OSU tailback has one game left in career full of accomplishments
by: COURTESY OF OREGON STATE UNIVERSITY, Yvenson Bernard, Oregon State’s second all-time leading rusher, vows he’ll be healed in time for the Emerald Bowl.

CORVALLIS -Yvenson Bernard is no doctor, but he is quick to offer a prognosis for the condition of his surgically repaired knee at kickoff Dec. 28 at the Emerald Bowl in San Francisco.

'Oh, I'll be 100 percent,' says Oregon State's senior tailback. 'If I'm not ready by then, something's wrong.'

Bernard practiced this week - in a red noncontact jersey, of course - and 'he's all pumped up,' coach Mike Riley says. 'He looks fine.'

The Nov. 19 arthroscope procedure kept Bernard out of the Dec. 1 Civil War. His presence next week will be a boost to the Beavers (8-4), who can close out the season with seven wins in their final eight games by beating Maryland.

What a career it has been for the 5-9, 205-pound Boca Raton, Fla., native. All-time at OSU, he ranks second behind Ken Simonton in rushing yards (3,685), third in rushing touchdowns (37) and is tied for ninth in receptions (118).

Bernard has had 18 100-yard games and is one of six Pac-10 players with three 1,000-yard seasons, joining Simonton, Southern Cal's Anthony Davis and Charles White, Cal's Russell White and Washington's Napoleon Kaufman.

With 140 yards against Maryland, Bernard would move ahead of Arizona's Trung Canidate, UCLA's Gaston Green and SC's Davis and Ricky Bell into sixth place on the Pac-10 career rushing yardage list.

'And if we'd been smart, he'd have more yards, because he should have played more his freshman year,' Riley says. 'Even so, Ev has had one of the all-time careers for a running back in the Pac-10. To achieve that kind of consistency in this league is a major accomplishment.'

Bernard is not one to get caught up in such things.

'It's awesome to be mentioned with those names,' he says. 'But I still have one more game left. I'm not really worried about that top-10 stuff.'

Injuries hampered season

Despite missing two and a half games this season, Bernard finished third in rushing in the Pac-10 with 1,037 yards, rushed for 12 TDs and caught 36 passes. How did he feel about his season?

'Not very good,' he says. 'Too much time missed with injuries. I didn't get to practice much the second half of the season and didn't feel that sharp. I was happy with our season teamwise, but I didn't think I did anything that good.'

A first-team all-Pac-10 choice as a junior, Bernard was named to the second team this fall behind the league's top two rushers, Cal's Justin Forsett and Oregon's Jonathan Stewart.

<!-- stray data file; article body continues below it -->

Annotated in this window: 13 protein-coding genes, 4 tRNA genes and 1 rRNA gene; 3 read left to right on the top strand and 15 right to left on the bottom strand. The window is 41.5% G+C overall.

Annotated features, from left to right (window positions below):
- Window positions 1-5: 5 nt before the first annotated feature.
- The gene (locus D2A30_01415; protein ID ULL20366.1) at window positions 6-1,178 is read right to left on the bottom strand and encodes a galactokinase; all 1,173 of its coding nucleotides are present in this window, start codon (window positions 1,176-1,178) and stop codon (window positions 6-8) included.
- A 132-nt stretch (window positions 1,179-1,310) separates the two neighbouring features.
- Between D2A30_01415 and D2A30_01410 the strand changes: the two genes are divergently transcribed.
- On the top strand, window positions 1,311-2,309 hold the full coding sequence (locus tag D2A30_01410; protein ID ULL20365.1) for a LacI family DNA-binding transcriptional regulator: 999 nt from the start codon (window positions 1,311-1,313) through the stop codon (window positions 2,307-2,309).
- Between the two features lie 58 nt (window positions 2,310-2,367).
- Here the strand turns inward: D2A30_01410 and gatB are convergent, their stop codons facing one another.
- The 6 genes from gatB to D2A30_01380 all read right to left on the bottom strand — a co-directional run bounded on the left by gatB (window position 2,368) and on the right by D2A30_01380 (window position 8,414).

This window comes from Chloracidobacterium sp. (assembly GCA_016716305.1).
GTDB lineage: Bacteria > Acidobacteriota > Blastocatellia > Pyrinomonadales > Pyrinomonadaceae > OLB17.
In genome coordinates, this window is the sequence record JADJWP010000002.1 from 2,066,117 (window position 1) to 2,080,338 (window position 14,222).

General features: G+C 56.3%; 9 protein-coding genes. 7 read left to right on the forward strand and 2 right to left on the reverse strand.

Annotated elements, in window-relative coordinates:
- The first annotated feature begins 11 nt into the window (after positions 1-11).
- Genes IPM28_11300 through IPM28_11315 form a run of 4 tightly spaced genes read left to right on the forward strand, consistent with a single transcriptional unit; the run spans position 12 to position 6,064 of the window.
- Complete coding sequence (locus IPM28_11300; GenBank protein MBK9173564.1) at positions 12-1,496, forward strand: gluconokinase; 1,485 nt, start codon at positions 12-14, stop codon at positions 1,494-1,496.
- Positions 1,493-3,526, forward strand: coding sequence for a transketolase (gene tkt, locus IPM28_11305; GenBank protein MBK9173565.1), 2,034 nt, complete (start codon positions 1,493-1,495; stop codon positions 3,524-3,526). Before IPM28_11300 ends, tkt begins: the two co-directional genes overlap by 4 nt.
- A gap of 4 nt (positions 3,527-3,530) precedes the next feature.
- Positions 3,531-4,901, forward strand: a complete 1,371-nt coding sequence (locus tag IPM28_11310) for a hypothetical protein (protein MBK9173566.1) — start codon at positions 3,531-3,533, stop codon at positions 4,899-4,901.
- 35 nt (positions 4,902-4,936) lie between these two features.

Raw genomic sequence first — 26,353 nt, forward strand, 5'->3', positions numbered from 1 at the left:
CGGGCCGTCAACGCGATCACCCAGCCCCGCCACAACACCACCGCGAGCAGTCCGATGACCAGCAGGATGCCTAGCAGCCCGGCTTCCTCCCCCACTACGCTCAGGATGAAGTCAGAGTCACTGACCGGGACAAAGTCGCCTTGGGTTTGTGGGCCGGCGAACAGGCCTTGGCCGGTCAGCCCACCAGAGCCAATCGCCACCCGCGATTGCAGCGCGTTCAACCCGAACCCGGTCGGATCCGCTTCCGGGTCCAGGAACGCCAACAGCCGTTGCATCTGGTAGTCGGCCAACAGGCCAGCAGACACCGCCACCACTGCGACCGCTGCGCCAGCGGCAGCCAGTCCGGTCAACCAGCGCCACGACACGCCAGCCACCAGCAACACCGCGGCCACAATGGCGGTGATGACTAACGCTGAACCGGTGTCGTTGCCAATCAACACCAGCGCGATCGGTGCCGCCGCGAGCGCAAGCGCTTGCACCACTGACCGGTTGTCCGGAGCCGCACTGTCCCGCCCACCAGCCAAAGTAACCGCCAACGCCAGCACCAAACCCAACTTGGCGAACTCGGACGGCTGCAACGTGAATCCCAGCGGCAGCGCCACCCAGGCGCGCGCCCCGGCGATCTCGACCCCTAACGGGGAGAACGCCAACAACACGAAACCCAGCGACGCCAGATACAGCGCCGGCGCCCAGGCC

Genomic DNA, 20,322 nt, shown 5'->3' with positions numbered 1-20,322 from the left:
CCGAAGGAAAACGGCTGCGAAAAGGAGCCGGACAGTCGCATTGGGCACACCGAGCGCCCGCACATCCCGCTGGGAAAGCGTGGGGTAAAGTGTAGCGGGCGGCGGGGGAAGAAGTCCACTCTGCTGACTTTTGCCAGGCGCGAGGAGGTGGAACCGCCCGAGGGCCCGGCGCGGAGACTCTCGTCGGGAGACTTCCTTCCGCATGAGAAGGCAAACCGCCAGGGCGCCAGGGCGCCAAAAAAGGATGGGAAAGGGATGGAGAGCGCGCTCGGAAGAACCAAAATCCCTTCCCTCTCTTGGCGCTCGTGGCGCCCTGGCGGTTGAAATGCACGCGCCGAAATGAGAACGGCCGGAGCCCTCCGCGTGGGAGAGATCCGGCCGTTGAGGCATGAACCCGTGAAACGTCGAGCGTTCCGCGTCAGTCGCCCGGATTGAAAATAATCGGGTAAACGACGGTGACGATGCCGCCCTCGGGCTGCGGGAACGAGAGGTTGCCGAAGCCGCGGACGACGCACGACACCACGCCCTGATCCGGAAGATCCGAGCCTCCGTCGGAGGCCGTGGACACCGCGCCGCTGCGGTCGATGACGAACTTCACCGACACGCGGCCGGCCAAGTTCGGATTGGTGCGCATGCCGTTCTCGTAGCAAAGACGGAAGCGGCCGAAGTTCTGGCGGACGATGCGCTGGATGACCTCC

'That's what I deserved,' Bernard says. 'Those guys deserved it more than me. They rushed for more yards.'

Bernard's modesty doesn't surprise those who know him.

'He does a great job of leading by example,' middle linebacker Alan Darlin says. 'He's the kind of guy who always does the right thing. Works hard, perseveres through injuries, plays hurt. He's a well-liked guy, a fun guy, and a guy you can count on to give his all no matter what.'

Bernard follows in the footsteps of two great Oregon State tailbacks of the past decade, Simonton and Steven Jackson, who also rank among the top 11 ground-gainers in Pac-10 history. Riley, who coached all three, begs off comparisons.

'Oh boy, I don't even want to go there,' Riley says. 'They are three pretty amazing runners. Trying to pick the best of them is splitting hairs.'

But Riley is expansive in his praise for Bernard, whom he considers one of the toughest players he's had in more than three decades of coaching.

'Ev has great instincts,' Riley says. 'He has vision and a feel for the creases. He'll take the weak side of a tackler and use it - a guy who has to reach for him won't stop him, because he's so strong. And he has extraordinary quickness. He can change directions unbelievably well. He can shake a guy and make him miss, or he can run right over him. That's a lethal combination.'

All-around performer

Simonton, who ranks second on the Pac-10 list with a school-record 5,044 yards, was 5-8, 190. Jackson, who gained 3,625 yards in his three-year career at OSU, was 6-3, 230.

'Sizewise and stylewise, Ev is more comparable to Kenny,' Riley says. 'They both were extremely tough and quick, both outstanding receivers and extremely good pass protectors.

'A really big positive for Ev is the part he can play in the passing game - catching the ball, protecting the quarterback, having an awareness about the blitz. He's kind of a garbage man back there, very good at picking up a rusher free on a stunt, and he has a great feel for the check-down spots where he can catch the ball.

'Steven was a different kind of player. His sheer power and speed made him the kind of runner where if he had a little bit of room, he could take it and suddenly, he's gone. He could find a hole, but he could really hit the corner and keep going. And he was so strong, he would run over people, too.'

Bernard turned down offers from North Carolina State, Indiana, Kansas State and South Florida, among other schools, to join close friend Sabby Piscitelli - now with the Tampa Bay Buccaneers - at Oregon State, then coached by Dennis Erickson.

'Sabby was an influence, and so was the opportunity to play early in my career in a one-back offense,' Bernard says.